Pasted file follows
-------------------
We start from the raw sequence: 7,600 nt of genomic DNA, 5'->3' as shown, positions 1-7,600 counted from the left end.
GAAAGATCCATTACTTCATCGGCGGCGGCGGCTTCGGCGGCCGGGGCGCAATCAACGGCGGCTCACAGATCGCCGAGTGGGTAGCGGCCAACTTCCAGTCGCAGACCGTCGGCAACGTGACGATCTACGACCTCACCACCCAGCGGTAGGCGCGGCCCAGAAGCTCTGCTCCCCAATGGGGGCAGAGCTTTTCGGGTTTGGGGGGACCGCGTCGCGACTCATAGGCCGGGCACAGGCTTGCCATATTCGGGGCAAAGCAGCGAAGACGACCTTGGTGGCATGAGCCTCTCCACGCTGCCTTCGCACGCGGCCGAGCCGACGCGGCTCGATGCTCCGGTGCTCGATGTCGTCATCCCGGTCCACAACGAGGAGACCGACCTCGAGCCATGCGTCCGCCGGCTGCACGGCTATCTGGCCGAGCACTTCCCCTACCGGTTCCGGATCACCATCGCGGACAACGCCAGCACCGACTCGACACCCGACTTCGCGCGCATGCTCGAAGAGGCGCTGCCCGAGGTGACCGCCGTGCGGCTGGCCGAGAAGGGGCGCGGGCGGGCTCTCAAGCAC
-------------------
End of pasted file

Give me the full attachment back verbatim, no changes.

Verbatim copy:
We start from the raw sequence: 7,600 nt of genomic DNA, 5'->3' as shown, positions 1-7,600 counted from the left end.
GAAAGATCCATTACTTCATCGGCGGCGGCGGCTTCGGCGGCCGGGGCGCAATCAACGGCGGCTCACAGATCGCCGAGTGGGTAGCGGCCAACTTCCAGTCGCAGACCGTCGGCAACGTGACGATCTACGACCTCACCACCCAGCGGTAGGCGCGGCCCAGAAGCTCTGCTCCCCAATGGGGGCAGAGCTTTTCGGGTTTGGGGGGACCGCGTCGCGACTCATAGGCCGGGCACAGGCTTGCCATATTCGGGGCAAAGCAGCGAAGACGACCTTGGTGGCATGAGCCTCTCCACGCTGCCTTCGCACGCGGCCGAGCCGACGCGGCTCGATGCTCCGGTGCTCGATGTCGTCATCCCGGTCCACAACGAGGAGACCGACCTCGAGCCATGCGTCCGCCGGCTGCACGGCTATCTGGCCGAGCACTTCCCCTACCGGTTCCGGATCACCATCGCGGACAACGCCAGCACCGACTCGACACCCGACTTCGCGCGCATGCTCGAAGAGGCGCTGCCCGAGGTGACCGCCGTGCGGCTGGCCGAGAAGGGGCGCGGGCGGGCTCTCAAGCAC